Eucharist-Mission1When I first started reading Thompson’s The Church according to Paul: Rediscovering the Community Conformed to Christ, I thought it was going to be a Neo-Anabaptist book. “Neo-Anabaptist” refers to a movement led by John Howard Yoder and Stanley Hauerwas, with roots in 16th Century Anabaptist theology.

The Anabaptists arose about the same time as Calvinism and Lutheranism, except they insisted on the separation of church from state, and therefore they rejected infant baptism, insisting on baptism of believers, generally by immersion for remission of sins. And so they re-baptized their converts: “Anabaptist” likely means “re-baptizer.” We can’t say too much about the early Anabaptists because the Catholics, Calvinists, and Lutherans all persecuted them ruthlessly, and much of their writings and thinking has been lost to history.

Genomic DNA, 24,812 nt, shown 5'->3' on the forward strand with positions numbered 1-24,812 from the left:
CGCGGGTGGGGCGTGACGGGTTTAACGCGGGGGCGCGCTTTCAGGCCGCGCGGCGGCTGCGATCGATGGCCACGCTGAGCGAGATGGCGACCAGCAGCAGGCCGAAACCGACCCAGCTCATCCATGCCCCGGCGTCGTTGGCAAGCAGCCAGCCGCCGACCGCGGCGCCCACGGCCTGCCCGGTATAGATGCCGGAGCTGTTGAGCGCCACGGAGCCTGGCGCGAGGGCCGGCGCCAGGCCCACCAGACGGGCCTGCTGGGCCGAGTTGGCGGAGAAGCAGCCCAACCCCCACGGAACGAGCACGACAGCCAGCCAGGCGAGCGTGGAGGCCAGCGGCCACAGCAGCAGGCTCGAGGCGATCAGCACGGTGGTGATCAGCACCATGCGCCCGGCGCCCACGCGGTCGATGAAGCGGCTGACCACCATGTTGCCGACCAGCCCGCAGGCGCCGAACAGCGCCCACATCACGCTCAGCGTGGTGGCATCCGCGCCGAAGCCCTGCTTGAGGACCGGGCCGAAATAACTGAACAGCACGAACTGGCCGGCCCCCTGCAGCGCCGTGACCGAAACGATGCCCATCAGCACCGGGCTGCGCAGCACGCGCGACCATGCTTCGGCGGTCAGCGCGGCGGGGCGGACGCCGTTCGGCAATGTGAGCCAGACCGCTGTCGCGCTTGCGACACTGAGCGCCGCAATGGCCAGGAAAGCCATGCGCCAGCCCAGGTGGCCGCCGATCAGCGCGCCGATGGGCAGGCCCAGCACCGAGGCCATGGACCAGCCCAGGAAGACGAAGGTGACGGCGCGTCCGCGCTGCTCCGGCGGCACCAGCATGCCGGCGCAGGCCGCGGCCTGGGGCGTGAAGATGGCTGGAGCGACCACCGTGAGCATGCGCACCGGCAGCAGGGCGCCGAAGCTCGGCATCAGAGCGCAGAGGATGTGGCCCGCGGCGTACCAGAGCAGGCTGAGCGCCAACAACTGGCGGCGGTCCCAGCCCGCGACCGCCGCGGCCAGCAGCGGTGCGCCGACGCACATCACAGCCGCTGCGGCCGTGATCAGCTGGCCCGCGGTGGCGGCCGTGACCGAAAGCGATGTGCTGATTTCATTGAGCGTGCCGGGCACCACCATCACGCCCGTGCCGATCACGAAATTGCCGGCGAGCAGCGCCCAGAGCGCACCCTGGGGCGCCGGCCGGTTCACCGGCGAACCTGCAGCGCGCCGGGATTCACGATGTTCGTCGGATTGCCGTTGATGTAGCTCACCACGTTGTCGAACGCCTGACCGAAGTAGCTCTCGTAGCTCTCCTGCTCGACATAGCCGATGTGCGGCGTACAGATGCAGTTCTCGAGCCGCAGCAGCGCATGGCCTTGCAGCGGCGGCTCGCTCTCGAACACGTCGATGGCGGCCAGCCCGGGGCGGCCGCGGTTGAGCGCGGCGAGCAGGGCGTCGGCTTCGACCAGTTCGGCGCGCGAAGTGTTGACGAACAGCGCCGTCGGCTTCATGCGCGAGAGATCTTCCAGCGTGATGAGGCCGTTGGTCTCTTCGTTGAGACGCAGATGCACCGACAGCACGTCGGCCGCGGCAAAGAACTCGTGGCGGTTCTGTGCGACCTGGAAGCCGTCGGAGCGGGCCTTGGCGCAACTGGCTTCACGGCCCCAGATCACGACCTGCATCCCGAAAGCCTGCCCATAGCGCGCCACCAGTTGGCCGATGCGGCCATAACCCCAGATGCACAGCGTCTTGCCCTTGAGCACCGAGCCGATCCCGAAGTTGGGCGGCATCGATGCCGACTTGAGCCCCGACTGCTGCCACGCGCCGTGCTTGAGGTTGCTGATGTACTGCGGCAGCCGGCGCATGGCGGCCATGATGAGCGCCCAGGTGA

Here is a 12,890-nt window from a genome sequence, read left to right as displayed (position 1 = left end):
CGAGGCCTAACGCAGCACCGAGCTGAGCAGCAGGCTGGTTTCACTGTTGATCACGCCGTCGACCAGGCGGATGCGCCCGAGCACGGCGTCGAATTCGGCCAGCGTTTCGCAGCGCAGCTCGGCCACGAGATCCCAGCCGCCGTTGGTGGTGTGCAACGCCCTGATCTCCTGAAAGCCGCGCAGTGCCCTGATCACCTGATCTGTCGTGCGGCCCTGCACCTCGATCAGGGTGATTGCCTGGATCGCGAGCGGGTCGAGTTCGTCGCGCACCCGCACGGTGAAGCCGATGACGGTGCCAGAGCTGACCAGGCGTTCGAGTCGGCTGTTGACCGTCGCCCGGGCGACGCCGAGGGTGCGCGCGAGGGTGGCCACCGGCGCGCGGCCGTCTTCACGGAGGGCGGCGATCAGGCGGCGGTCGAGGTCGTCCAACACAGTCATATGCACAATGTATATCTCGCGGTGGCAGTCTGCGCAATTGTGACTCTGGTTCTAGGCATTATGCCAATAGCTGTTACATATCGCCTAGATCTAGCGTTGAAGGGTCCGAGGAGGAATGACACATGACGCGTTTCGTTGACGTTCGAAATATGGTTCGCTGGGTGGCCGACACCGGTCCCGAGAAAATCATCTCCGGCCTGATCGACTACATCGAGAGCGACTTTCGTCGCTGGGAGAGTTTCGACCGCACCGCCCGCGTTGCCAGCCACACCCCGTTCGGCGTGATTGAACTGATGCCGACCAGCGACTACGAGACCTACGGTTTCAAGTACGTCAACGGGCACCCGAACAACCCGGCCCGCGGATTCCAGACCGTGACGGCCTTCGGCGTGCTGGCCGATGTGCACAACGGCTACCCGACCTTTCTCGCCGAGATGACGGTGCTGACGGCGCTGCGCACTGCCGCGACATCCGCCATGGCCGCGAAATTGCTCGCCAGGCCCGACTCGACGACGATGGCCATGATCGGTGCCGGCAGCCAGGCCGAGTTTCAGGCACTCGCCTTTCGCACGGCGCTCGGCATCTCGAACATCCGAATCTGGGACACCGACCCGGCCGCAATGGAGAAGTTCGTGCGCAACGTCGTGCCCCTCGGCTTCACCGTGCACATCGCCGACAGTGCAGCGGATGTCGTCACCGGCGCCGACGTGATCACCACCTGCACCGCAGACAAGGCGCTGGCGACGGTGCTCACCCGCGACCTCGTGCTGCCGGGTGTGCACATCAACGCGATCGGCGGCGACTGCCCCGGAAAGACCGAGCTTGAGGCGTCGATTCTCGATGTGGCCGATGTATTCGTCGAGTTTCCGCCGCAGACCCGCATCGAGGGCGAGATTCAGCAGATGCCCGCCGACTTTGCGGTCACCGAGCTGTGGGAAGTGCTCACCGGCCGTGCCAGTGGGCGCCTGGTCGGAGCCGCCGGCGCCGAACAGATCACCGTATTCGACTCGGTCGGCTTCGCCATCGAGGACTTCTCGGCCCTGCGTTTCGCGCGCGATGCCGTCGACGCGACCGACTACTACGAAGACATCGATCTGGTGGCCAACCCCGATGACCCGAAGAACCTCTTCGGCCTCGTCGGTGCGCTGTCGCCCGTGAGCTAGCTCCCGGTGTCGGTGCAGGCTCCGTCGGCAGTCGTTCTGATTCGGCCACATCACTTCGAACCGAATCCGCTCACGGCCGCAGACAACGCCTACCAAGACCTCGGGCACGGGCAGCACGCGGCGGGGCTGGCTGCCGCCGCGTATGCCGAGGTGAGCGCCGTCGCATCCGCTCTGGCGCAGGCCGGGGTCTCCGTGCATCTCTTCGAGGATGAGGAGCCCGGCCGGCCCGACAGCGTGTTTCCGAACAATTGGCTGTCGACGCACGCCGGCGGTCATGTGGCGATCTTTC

Both Churches of Christ and Baptists like to claim Anabaptist roots, and there is some truth to it — although there’s hardly an unbroken line of succession. Rather, Anabaptist thinking on baptism influenced both denominations, but the Baptists descend from the Puritan family tree, while Churches of Christ descend from a mix of Presbyterian and Baptist roots — except for our doctrine of baptism, which is Anabaptist. (This hardly makes it ipso facto wrong.) Continue reading

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The Mission of the Church: Thompson’s Conclusions (Parables)

Eucharist-Mission1Thompson’s book, The Church according to Paul: Rediscovering the Community Conformed to Christ, is top-notch theology. The problem with the book is that it’s really nothing but top-notch theology. Thompson doesn’t offer anything in the way of examples or illustrations.